[Top][All Lists]

[Date Prev][Date Next][Thread Prev][Thread Next][Date Index][Thread Index]

RE: changing function signatures and no library version # => must use to

From: Drew Adams
Subject: RE: changing function signatures and no library version # => must use too-general test
Date: Tue, 25 Apr 2006 23:21:55 -0700

    >     I don't know specifically what happened with
    >     help-insert-xref-button,
    >     but it's prety common to change a function's list of
    >     arguments without
    >     subsantially changing its body and/or its conceptual
    >     meaning, in which
    >     case it will usually makes more sense to keep the same name.

    > Too bad for Emacs users. No, I don't see how that usually
    > makes more sense, whether it is common or not.

    In most coding practices, there is this thing about choosing
    your function names based on what they do.

A good, general rule.

    > Annoyance to developers is important, but it is not as
    > important as clean
    > software and clear software maintenance.

    It is *specifically* for clarity of the code and clear software
    maintenance that function names should be chosen correctly,
    without having to worry about previously used names.

Do I detect a little mauvais foi, or do you really believe that is what this
is about?

1. You won't find an argument against that from me, at that level of
abstraction. As you know, I've argued long and hard for getting function
names to accurately reflect what the functions do. Think back to the
discussion of the myriad different names for exiting view mode, none of
which were very "parlant". Likewise, menu names...

2. However, your argument is at too high an abstraction level. There is not
one, single, acceptable name for a given function. For the example given,
`help-insert-xref-button', there are plenty of acceptable alternatives, even
given the constraints of starting with "help" and including "xref-button":
`help-xref-button-insert', `help-insert-an-xref-button',
`help-add-xref-button', and so on.

3. Your abstract argument is also presented in stark isolation. It is
inappropriate to consider only one (good, general) software-engineering rule
(heuristic) and elevate it to the status of something inviolable. Such rules
need to be applied, and their application judged appropriate or not,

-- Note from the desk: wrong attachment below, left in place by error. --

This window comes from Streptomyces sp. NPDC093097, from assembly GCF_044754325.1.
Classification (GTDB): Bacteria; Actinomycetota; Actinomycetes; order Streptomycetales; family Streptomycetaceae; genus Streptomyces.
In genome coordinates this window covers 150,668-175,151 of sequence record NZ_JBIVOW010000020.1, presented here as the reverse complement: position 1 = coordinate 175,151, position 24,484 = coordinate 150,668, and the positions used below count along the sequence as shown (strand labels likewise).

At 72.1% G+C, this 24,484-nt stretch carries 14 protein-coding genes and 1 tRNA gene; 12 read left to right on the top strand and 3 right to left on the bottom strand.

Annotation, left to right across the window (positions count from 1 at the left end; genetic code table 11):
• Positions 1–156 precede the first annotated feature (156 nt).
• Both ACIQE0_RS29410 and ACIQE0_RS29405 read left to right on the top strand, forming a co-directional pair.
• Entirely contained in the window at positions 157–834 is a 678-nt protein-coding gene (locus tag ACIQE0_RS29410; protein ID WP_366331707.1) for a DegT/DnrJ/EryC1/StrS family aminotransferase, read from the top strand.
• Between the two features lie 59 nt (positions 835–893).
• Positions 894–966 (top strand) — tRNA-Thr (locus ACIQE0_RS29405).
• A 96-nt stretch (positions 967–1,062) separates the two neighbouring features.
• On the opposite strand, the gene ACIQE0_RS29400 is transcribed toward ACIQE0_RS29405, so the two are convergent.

together, in combination, in a particular concrete context. The guidelines I
discussed are also important.

In a concrete, practical context there are tradeoffs to consider - for
example, is it more important that the name be exactly
`href-insert-xref-button' (because it accurately describes the function) or
is it more important to use a different name because that name is already
used for something different (in another Emacs version that is likely to
still be in use). Emacs developers might never get confused or bothered by
the existence of two different `href-insert-xref-button' functions because
they generally work with only one Emacs version, but others who work with
multiple versions will.

When you add "without having to worry about previously used names", you
violate the utility of the good guideline you promote. It's about balancing
such general rules, in context, together. It's not about promoting one's
favorite rule du jour and trying to sneak in an addendum that it is
inviolate even in the face of another rule (in all contexts, no less).

Of course names should be as accurate as possible, but yes, we do have to
worry also about previously used names much of the time. Legacy is something
that software engineering rules need to deal with. Only one-off school
projects can ignore legacy (there is none). It's ugly and mundane, no doubt,
but it's also part of what makes software development interesting.

4. Also to be measured in such a combined judgement are mitigating factors:
A function name is one way to document a function's meaning or behavior, but
it is not the only way; a function name that does not communicate
sufficiently accurately what the function is about can be supplemented by
documentation (the manual), a doc string, and source-code comments.

reply via email to

[Prev in Thread] Current Thread [Next in Thread]